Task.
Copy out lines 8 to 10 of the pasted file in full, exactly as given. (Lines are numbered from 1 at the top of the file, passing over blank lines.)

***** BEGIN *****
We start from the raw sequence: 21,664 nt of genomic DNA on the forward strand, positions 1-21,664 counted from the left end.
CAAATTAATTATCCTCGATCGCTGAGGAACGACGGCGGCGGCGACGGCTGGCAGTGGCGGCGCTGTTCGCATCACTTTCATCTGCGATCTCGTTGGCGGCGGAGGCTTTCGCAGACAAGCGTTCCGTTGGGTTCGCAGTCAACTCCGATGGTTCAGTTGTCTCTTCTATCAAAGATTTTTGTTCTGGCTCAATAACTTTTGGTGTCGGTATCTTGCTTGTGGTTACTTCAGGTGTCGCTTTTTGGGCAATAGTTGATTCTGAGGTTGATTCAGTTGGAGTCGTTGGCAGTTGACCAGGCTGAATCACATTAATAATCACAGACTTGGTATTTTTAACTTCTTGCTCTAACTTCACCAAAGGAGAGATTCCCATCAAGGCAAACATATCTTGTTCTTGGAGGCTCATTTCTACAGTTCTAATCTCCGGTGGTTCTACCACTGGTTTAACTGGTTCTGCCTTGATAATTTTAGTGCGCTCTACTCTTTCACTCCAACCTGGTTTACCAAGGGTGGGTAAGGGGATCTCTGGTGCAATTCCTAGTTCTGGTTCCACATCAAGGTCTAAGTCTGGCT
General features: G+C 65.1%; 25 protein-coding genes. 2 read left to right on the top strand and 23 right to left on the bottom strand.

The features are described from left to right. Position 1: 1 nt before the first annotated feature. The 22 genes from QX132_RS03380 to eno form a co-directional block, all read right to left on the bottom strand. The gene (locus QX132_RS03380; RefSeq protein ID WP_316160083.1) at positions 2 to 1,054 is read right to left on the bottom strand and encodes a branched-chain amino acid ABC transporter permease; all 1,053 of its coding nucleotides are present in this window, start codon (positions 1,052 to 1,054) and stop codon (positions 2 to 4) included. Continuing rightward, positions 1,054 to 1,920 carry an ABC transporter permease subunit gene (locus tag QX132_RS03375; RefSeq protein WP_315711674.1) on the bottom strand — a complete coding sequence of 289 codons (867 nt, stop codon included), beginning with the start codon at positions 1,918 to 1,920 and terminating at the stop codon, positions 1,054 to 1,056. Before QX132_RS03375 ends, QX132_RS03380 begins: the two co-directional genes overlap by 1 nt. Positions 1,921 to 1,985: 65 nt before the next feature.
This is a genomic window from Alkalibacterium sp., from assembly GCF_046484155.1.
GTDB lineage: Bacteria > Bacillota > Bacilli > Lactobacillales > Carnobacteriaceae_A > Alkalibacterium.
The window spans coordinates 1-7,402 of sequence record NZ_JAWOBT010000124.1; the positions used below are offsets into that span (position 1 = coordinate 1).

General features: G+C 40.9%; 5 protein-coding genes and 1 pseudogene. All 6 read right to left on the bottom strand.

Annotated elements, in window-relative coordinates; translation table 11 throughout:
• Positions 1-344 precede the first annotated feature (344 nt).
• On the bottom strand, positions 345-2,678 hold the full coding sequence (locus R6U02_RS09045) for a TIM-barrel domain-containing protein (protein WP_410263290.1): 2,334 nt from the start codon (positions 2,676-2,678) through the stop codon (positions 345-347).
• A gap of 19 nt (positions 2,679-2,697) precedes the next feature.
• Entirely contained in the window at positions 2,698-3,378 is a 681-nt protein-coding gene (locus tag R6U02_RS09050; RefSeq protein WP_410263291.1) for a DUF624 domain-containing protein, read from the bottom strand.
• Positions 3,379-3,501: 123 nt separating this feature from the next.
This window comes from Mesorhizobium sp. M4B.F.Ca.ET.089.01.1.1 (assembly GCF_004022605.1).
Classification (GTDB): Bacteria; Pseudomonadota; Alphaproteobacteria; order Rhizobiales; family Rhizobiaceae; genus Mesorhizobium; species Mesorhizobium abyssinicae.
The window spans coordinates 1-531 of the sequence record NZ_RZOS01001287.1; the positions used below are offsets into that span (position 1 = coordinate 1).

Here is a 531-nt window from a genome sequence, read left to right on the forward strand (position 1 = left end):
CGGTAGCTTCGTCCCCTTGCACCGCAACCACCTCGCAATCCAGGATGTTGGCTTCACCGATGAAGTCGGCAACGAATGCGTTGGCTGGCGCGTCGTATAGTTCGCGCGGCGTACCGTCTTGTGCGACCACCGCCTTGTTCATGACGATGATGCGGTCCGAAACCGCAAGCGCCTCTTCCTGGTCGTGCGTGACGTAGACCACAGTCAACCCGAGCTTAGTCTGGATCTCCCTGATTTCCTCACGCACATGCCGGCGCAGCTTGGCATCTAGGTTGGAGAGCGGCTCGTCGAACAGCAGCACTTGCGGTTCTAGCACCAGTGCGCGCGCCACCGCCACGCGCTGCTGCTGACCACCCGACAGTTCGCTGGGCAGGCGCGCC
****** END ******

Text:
General features: G+C 40.9%; 5 protein-coding genes and 1 pseudogene. All 6 read right to left on the bottom strand.

Annotated elements, in window-relative coordinates; translation table 11 throughout:
• Positions 1-344 precede the first annotated feature (344 nt).